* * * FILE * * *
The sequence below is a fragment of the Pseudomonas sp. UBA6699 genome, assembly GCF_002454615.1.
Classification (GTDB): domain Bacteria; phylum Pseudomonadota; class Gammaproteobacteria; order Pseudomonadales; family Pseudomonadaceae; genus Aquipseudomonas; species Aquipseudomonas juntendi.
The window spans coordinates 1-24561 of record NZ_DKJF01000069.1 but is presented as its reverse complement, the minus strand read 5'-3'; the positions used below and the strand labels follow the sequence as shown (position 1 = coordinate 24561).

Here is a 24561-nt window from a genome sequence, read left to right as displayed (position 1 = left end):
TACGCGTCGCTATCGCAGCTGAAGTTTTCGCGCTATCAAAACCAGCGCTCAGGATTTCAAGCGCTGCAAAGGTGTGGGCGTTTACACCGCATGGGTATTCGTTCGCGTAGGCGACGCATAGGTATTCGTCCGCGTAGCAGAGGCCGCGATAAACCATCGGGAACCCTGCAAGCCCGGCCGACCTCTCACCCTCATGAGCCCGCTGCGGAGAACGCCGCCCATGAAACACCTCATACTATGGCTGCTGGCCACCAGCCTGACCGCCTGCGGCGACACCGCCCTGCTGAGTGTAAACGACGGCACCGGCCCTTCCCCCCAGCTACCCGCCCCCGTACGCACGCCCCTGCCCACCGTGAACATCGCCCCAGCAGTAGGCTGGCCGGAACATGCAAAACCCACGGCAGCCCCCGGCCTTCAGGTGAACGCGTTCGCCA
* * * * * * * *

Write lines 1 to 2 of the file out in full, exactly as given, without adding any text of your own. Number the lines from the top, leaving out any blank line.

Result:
The sequence below is a fragment of the Pseudomonas sp. UBA6699 genome, assembly GCF_002454615.1.
Classification (GTDB): domain Bacteria; phylum Pseudomonadota; class Gammaproteobacteria; order Pseudomonadales; family Pseudomonadaceae; genus Aquipseudomonas; species Aquipseudomonas juntendi.